In a world that is constantly on the go, bonding with other humans is often the last thing our minds. True, intimate connections have been replaced by social media and surface level relationships It somehow seems easier and safer that way.
But, is safe and easy best? Should we avoid connection and bonding because it's inconvenient? Not at all. Humanity needs true connection now more than ever. Adults and children alike are designed to need healthy attachment - it's a part of our DNA. It begins with pregnancy and continues to birth, childhood, marriage and beyond. Simply put, bonding is essential for our survival.
There's nothing like a good Netflix binge to help calm the mind and reset the body for the week ahead. I've had a particularly rough week emotionally, so when Sunday rolled around with it's rainy OC weather and nothing on my to-do list, I figured what better time to catch up on "Call the Midwife!"
For those that are unfamiliar, "Call the Midwife" is a PBS show all about midwifery care in the 1950s and 60s. It is a beautiful show that portrays the dramatic ups and downs of midwifery, birth, life, and death in the impoverished East End of London. Each episode is guaranteed to tug at the heart strings.
In episode two of the fifth season, there is an interesting commentary on breastfeeding vs. formula feeding with a beautiful lesson on listening to an individual mothers needs and desires.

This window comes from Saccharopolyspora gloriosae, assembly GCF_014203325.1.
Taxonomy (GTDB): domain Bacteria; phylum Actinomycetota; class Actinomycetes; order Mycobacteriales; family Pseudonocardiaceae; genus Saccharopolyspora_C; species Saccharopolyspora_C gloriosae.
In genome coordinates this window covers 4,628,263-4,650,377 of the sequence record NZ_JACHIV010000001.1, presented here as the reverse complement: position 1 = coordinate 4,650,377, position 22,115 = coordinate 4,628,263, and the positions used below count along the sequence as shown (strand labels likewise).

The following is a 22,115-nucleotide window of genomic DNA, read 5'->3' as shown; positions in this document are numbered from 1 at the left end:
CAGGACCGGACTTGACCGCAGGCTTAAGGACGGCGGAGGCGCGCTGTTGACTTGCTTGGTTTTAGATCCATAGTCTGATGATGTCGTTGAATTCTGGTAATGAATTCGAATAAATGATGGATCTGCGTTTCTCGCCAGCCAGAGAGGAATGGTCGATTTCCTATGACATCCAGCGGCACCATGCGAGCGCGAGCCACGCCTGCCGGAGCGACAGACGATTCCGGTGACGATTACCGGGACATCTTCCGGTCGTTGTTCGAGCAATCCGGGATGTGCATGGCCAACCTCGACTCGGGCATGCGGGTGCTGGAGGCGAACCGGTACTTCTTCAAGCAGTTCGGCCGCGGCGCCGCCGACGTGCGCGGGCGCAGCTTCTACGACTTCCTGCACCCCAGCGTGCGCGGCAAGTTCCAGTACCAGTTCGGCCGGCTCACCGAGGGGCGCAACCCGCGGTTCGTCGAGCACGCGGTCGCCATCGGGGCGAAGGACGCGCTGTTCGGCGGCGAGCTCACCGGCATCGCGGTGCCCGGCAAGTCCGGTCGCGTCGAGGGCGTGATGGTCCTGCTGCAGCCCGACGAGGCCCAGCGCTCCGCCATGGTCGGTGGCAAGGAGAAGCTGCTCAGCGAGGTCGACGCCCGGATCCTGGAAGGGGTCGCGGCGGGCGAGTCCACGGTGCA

Without going into too much detail (because really, if you aren't watching this show yet, you should!!) one of the midwives is extremely vocal of her disapproval of formula feeding. Keep in mind that formula was a new phenomenon in the 1960s and that some people could barely afford to put food on the table. Sister Evangelina, the notoriously vocal midwife touts the benefits of breast milk as being the perfect food for baby and bonus, it's free!
As a Birth & Postpartum Doula, I of course, know her views to be valid and correct from a logical standpoint, but I cringed at the words she used and the attitude she portrayed, essentially poo-pooing anyone who dared challenge her expertise and views.
Fast forward to a mom struggling to breastfeed and this same midwife (while encouraging her to keep trying), dismisses her fears and the pain breastfeeding was causing her. It took bleeding nipples and a full emotional breakdown for the midwife to finally admit that she was wrong and that formula was NOT, in fact, evil.